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biginjapan

Gastric Sleeve Patients
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Everything posted by biginjapan

  1. So...officially I'm still obese (BMI 35) but I certainly don't feel like I am. I feel so much better (and smaller) at this current weight than I did the last time I was here (albeit gaining then). Just need to get that pesky scale moving a little more!

    1. Newme17

      Newme17

      You've lost a lot of weight, so I'm happy that you don't feel like you are "obese". But I'll be even more happy when you can get rid of that label. It'll happen!!!

    2. biginjapan

      biginjapan

      As of right now, I'm 200 pounds - one more to go to reach onederland! - It would be nice if it was tomorrow - 6 months since my highest weight (which happened to be January 1st).

    3. MowryRocks

      MowryRocks

      Amen! I understand that feeling!

  2. I also got pneumonia about 2 weeks after surgery, but I didn't have any pain like you described. I was given an incentive spirometer in the hospital (although the nurse did not tell me what it was for - he said it was for pain, which I didn't really have, so I didn't use it as much as I should have) but that didn't help in the end. Luckily it wasn't too serious, as I was recovered within 2 weeks - useful, since I went to Germany on a business trip then!
  3. Not only goals, but let's you know how much over the goal you are. Some apps just tell you that you hit your goal (yay!) but really, I'd rather not go over my calorie or fat "goals". I also would like to see a calculation of micronutrients like vitamins - as I input food, it keeps track of how much calcium or vitamin c or whatever that I'm consuming. BUT - it would need to be customised by the user for our bariatric needs. As most people don't need the extra vitamin supplementation that bariatric patients do, I'm often told on other apps (well, Spark People only, since none of the other apps I tried do this) that my nutritional intake is off the charts. Also, no limitations on weight loss/week. Most apps prevent you from putting in a goal that's more than 2 pounds a week, but of course that doesn't work for us.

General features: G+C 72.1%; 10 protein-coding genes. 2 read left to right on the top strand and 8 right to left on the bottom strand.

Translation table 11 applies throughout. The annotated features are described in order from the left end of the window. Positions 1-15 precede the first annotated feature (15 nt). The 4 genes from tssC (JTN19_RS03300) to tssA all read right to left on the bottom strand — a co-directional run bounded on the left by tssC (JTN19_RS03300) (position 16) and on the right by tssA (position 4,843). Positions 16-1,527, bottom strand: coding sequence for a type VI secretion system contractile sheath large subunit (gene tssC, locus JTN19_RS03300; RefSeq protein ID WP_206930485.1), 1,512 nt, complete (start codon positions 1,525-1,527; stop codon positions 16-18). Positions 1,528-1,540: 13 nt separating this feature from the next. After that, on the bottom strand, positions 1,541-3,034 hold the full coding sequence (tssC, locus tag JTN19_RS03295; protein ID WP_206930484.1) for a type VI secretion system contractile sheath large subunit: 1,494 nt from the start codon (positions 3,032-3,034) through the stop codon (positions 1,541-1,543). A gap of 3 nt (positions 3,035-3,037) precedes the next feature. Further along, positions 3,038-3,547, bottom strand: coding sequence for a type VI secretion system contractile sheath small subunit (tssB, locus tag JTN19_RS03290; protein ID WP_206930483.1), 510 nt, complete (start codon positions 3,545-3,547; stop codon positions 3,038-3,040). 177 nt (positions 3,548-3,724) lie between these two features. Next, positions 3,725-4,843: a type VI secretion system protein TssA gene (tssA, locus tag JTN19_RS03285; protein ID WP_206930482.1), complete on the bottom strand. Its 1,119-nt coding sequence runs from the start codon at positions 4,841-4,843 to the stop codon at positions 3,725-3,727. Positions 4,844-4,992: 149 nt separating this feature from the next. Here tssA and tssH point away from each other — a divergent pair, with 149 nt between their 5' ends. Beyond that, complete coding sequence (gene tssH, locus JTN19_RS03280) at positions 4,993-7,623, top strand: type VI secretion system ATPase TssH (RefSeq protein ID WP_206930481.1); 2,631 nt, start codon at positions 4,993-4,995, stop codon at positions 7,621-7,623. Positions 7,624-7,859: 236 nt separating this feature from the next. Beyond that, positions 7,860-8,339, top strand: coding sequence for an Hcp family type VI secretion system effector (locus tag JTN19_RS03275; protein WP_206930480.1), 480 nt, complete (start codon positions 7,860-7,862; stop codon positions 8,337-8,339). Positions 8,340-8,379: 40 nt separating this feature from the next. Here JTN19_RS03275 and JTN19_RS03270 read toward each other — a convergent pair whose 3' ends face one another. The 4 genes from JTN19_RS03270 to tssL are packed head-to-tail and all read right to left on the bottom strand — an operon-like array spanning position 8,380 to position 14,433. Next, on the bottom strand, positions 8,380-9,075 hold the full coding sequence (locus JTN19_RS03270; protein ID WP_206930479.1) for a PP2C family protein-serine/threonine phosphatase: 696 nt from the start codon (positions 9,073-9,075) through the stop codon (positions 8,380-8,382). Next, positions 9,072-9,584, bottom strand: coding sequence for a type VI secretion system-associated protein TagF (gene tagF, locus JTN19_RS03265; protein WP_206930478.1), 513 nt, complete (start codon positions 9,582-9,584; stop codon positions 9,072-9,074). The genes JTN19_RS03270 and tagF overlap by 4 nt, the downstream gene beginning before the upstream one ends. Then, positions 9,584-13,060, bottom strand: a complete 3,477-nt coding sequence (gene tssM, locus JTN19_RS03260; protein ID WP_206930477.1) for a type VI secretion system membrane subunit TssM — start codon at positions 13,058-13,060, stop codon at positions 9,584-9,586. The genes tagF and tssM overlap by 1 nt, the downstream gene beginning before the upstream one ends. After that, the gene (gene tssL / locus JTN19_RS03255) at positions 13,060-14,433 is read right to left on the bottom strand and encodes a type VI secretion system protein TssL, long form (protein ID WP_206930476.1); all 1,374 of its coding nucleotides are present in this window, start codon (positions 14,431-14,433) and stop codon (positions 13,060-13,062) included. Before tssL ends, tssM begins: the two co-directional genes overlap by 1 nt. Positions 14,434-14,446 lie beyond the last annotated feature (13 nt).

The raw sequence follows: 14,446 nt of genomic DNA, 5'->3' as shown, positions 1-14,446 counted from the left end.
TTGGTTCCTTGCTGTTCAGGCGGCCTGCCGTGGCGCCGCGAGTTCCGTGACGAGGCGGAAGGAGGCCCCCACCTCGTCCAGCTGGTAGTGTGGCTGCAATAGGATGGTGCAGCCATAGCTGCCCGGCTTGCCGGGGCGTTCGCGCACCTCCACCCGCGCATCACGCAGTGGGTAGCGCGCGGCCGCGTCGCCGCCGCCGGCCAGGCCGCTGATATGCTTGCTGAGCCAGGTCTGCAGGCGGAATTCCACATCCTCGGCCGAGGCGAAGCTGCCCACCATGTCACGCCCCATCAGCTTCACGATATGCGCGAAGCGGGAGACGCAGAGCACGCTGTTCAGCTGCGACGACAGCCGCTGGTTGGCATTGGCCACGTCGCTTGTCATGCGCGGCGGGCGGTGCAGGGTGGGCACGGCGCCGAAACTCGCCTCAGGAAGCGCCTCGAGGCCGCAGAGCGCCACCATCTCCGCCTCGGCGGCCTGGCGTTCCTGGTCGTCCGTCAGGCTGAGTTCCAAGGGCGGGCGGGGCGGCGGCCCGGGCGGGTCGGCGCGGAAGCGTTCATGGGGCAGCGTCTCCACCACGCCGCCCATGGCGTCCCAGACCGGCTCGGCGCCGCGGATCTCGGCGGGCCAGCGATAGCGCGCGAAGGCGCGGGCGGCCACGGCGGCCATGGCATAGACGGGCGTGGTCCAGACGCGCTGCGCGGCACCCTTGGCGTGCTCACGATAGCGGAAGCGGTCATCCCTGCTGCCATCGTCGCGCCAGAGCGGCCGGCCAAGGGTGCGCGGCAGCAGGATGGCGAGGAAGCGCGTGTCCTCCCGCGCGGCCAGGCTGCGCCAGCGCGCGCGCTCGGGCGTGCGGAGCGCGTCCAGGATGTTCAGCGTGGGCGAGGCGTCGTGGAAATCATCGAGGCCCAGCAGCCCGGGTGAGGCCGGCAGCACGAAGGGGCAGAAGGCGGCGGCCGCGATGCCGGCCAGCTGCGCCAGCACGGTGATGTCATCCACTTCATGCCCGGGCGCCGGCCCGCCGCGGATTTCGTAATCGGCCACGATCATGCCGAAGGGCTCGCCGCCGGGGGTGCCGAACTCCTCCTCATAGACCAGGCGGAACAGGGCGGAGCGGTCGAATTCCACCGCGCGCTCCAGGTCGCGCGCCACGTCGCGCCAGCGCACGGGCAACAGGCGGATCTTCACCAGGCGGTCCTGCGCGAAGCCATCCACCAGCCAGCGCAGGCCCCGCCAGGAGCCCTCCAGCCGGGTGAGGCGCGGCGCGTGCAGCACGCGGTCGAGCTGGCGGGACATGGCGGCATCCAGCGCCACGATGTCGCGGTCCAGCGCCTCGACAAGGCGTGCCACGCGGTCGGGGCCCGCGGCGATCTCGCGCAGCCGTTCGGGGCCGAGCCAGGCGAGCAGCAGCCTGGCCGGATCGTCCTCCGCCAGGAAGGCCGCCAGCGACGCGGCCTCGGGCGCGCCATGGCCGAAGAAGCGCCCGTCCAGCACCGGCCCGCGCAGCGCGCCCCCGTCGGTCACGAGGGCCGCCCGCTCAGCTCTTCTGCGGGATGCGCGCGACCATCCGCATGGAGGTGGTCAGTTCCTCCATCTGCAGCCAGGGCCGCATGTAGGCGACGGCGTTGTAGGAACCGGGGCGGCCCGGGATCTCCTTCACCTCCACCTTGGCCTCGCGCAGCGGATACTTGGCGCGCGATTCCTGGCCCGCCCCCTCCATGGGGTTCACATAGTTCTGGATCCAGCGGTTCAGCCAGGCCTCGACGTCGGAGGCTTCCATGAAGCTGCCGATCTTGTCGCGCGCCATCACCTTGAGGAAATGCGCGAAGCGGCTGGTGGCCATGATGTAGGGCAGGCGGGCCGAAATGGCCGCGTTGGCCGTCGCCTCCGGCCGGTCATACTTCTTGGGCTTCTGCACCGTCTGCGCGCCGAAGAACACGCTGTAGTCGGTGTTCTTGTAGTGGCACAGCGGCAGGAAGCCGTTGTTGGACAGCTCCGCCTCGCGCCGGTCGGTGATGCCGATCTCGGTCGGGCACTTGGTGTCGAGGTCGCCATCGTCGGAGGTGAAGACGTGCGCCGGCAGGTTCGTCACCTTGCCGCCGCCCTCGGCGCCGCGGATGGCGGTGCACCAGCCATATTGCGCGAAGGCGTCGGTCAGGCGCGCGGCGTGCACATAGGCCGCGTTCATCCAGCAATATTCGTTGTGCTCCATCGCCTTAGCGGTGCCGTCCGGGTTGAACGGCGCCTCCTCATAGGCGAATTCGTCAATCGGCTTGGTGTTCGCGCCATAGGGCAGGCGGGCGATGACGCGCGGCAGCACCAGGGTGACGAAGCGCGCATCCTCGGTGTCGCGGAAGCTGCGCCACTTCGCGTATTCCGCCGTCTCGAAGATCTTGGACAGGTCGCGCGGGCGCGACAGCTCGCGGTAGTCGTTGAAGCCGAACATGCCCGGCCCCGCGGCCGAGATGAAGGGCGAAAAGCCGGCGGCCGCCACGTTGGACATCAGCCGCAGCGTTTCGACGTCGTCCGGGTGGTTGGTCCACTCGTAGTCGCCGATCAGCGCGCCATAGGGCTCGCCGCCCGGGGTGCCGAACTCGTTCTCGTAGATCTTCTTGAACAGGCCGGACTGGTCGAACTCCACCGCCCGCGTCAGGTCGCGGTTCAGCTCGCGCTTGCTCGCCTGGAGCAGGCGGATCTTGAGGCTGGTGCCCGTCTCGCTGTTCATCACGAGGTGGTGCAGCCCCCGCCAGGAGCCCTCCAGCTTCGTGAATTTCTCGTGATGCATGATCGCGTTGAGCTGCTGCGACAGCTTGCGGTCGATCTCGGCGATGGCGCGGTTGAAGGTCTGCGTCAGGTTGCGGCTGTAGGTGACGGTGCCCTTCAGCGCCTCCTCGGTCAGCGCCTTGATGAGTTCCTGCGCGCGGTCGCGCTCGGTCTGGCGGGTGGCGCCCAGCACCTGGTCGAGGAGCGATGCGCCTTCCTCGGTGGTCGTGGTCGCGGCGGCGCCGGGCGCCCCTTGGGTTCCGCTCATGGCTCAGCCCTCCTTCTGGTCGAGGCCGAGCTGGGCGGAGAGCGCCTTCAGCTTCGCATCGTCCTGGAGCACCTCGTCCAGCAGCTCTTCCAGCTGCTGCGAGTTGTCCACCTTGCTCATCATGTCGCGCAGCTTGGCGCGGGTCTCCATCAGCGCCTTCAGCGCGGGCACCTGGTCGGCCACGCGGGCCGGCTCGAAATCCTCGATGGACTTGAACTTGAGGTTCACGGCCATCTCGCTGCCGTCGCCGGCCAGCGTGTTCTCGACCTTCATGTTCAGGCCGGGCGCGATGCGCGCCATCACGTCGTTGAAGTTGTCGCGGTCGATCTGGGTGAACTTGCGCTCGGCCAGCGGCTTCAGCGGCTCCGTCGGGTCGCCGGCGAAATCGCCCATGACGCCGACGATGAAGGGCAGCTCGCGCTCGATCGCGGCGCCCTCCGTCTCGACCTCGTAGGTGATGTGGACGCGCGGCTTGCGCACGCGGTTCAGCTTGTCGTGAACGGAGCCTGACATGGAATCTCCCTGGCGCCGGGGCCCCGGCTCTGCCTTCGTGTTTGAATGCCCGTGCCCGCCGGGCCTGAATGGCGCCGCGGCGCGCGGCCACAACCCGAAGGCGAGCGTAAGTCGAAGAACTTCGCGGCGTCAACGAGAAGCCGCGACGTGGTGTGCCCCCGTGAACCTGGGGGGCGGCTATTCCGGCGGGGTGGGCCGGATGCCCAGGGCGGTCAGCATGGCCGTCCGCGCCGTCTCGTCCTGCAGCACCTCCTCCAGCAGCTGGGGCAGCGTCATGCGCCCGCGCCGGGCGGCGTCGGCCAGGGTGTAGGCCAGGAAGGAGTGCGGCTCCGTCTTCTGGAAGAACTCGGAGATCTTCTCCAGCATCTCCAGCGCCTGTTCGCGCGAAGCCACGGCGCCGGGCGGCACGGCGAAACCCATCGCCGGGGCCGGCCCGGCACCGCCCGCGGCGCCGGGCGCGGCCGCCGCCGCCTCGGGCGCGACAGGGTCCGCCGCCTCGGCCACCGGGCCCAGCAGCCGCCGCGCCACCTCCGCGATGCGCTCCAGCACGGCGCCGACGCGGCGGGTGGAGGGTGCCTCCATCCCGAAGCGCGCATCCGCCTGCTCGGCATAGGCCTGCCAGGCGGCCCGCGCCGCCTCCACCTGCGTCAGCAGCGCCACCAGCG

4. biginjapan

    I have atleast 135lbs to lose!

    GERD: Gastroesophageal reflux disease. People often suffer heartburn or have acid indigestion as a result. RNY gastric bypass removes most of your stomach and re-arranges your intestines and you'll be on vitamins for the rest of your life because your body will not be able to absorb the nutrients it needs due to the changes to your digestive tract. Gastric sleeve only cuts out 85% of your stomach, but otherwise leaves your digestive tract alone. You'll probably be on vitamins for at least the first six months since you'll be limited by your small stomach, but eventually you'll be able to get what you need from food with little to no supplementation. People lose faster on bypass, but after one year out, the weight loss is about the same for both procedures. There is no "better choice" - there's only what's the best choice for you. If you are over 50 BMI, have GERD, and/or have an addiction to sugar, bypass is often recommended. If you don't have any of those issues, usually sleeve is recommended.
  5. Ughh - hair loss is very real. My hairline is noticeably thinner. I've been losing hair constantly for the past 3 weeks (exactly 3 months post-up). Today was the first day I dyed my hair since the hair loss started and everytime I went to squeeze water out of my hair, more hair kept sliding out. I know it's temporary but it's still scary!

    2017-05-28 15.19.02.jpg

    2017-05-28 15.18.46.jpg

    1. biginjapan

      biginjapan

      Thanks @higher! Which phytocane product did you use? I'm happy to see that this is a product that I can get shipped to Japan, not sure where to start though.